A new form of emergency contraception is now available in Australia. Ulipristal in tablet form may be taken up to five days after unprotected sex.

Known as EllaOne, it is a single tablet containing 30mg ulipristal acetate, a selective progesterone receptor modulator.

According to its distributors, studies have shown that ulipristal decreases the risk of pregnancy by almost three times compared with the current levonorgestrel pill, when taken within 24 hours of unprotected sex, and by almost half when taken within 72 hours.

Dr Deborah Bateson, Medical Director of Family Planning NSW, recently stated “EllaOne is able to stop ovulation from occurring even when the egg is just about to be released. In other words, when the luteinising hormone surge has already begun. So it is more effective at preventing ovulation.”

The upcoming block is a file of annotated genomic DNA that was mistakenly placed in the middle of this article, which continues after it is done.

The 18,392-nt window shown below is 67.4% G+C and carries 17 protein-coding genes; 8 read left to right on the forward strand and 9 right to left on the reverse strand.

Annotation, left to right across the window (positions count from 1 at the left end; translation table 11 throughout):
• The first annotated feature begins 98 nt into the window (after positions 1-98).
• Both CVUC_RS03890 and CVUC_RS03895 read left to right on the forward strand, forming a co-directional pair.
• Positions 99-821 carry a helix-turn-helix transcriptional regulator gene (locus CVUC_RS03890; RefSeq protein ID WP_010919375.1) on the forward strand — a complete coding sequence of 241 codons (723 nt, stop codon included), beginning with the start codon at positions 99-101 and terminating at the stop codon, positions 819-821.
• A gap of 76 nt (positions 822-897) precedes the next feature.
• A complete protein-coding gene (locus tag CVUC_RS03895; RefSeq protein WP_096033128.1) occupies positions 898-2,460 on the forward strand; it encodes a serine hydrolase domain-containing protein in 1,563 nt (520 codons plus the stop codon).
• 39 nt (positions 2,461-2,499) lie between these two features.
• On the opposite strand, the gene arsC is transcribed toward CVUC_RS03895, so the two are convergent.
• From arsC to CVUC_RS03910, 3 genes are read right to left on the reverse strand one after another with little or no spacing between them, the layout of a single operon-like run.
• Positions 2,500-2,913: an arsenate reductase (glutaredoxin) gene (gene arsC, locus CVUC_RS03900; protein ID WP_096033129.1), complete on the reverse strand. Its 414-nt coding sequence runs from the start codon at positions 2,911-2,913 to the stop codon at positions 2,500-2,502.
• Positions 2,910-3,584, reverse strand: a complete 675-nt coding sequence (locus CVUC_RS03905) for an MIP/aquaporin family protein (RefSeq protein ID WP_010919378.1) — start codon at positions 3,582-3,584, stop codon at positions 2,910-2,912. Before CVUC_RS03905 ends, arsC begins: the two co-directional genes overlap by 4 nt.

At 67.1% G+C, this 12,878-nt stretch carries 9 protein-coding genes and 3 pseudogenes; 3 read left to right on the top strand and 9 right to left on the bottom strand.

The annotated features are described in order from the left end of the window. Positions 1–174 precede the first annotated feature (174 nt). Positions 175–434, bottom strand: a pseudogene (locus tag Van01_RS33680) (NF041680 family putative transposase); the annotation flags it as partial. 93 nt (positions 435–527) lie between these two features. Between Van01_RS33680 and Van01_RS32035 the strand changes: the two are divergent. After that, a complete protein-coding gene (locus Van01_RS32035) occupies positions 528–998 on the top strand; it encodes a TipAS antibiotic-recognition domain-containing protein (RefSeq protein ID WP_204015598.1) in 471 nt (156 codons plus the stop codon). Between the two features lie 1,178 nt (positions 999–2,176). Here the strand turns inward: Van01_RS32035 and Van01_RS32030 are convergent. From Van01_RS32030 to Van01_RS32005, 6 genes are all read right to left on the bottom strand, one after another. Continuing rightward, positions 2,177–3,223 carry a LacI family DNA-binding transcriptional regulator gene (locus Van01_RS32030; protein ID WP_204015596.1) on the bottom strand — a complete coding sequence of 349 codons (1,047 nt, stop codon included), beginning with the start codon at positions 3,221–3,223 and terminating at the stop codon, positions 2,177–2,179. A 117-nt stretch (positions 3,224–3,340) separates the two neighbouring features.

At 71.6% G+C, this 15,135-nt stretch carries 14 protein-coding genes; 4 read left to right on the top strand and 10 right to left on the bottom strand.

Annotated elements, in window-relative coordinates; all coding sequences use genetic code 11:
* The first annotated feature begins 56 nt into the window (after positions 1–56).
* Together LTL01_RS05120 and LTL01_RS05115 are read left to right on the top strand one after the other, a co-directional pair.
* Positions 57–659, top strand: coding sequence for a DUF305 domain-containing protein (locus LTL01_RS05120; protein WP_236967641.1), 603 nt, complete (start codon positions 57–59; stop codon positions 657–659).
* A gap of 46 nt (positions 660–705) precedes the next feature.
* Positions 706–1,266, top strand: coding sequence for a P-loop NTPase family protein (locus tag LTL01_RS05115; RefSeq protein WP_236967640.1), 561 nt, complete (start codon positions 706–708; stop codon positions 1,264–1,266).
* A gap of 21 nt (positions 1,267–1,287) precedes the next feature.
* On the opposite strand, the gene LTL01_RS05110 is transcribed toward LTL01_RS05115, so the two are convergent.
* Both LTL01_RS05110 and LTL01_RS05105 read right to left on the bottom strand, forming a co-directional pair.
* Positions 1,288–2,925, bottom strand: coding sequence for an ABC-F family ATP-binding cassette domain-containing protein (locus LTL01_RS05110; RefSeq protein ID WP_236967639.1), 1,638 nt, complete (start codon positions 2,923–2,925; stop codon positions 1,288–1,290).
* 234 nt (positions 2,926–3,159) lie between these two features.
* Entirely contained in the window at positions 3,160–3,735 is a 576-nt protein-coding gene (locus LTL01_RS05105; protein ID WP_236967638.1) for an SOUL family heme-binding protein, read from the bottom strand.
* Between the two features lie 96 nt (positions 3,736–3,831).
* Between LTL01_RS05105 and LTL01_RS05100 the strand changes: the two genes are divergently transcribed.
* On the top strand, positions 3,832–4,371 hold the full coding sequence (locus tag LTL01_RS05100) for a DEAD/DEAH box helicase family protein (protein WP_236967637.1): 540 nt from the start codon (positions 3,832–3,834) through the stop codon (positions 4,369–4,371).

Dr Bateson also said that prescribers needed to be aware of a few issues, including that breastfeeding women should not breastfeed for a week, but instead express and discard the milk.

Also it is not recommended for women with severe asthma, or those using steroids, and contraceptives containing progesterone (with the exception of Mirena IUD) should be avoided for five days.

EllaOne was approved for use in Australia last year by the Therapeutic Goods Administration. It is a prescription only medication and to date is not on the PBS.

Ultimately, Dr Bateson believes that EllaOne offers a “good new option” for emergency contraception, joining the levonorgestrel pill and the copper IUD (which is an effective form of emergency contraception if inserted within five days of unprotected sex).